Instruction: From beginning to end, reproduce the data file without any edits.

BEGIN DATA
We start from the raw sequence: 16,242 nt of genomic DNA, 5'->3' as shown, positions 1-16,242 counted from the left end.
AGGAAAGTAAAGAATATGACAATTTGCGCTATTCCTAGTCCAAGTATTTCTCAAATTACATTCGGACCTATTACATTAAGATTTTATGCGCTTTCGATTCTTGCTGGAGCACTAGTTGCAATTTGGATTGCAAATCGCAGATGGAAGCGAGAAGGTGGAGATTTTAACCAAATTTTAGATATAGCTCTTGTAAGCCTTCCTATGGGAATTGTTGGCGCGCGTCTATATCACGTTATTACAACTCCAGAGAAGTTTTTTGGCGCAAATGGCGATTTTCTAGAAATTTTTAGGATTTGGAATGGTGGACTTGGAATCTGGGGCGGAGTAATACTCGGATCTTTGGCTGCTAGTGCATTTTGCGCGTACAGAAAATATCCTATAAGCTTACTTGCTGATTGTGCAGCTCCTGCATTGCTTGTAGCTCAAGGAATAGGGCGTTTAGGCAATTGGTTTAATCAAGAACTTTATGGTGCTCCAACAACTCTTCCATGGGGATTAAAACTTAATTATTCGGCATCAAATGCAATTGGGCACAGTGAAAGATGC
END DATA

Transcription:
We start from the raw sequence: 16,242 nt of genomic DNA, 5'->3' as shown, positions 1-16,242 counted from the left end.
AGGAAAGTAAAGAATATGACAATTTGCGCTATTCCTAGTCCAAGTATTTCTCAAATTACATTCGGACCTATTACATTAAGATTTTATGCGCTTTCGATTCTTGCTGGAGCACTAGTTGCAATTTGGATTGCAAATCGCAGATGGAAGCGAGAAGGTGGAGATTTTAACCAAATTTTAGATATAGCTCTTGTAAGCCTTCCTATGGGAATTGTTGGCGCGCGTCTATATCACGTTATTACAACTCCAGAGAAGTTTTTTGGCGCAAATGGCGATTTTCTAGAAATTTTTAGGATTTGGAATGGTGGACTTGGAATCTGGGGCGGAGTAATACTCGGATCTTTGGCTGCTAGTGCATTTTGCGCGTACAGAAAATATCCTATAAGCTTACTTGCTGATTGTGCAGCTCCTGCATTGCTTGTAGCTCAAGGAATAGGGCGTTTAGGCAATTGGTTTAATCAAGAACTTTATGGTGCTCCAACAACTCTTCCATGGGGATTAAAACTTAATTATTCGGCATCAAATGCAATTGGGCACAGTGAAAGATGC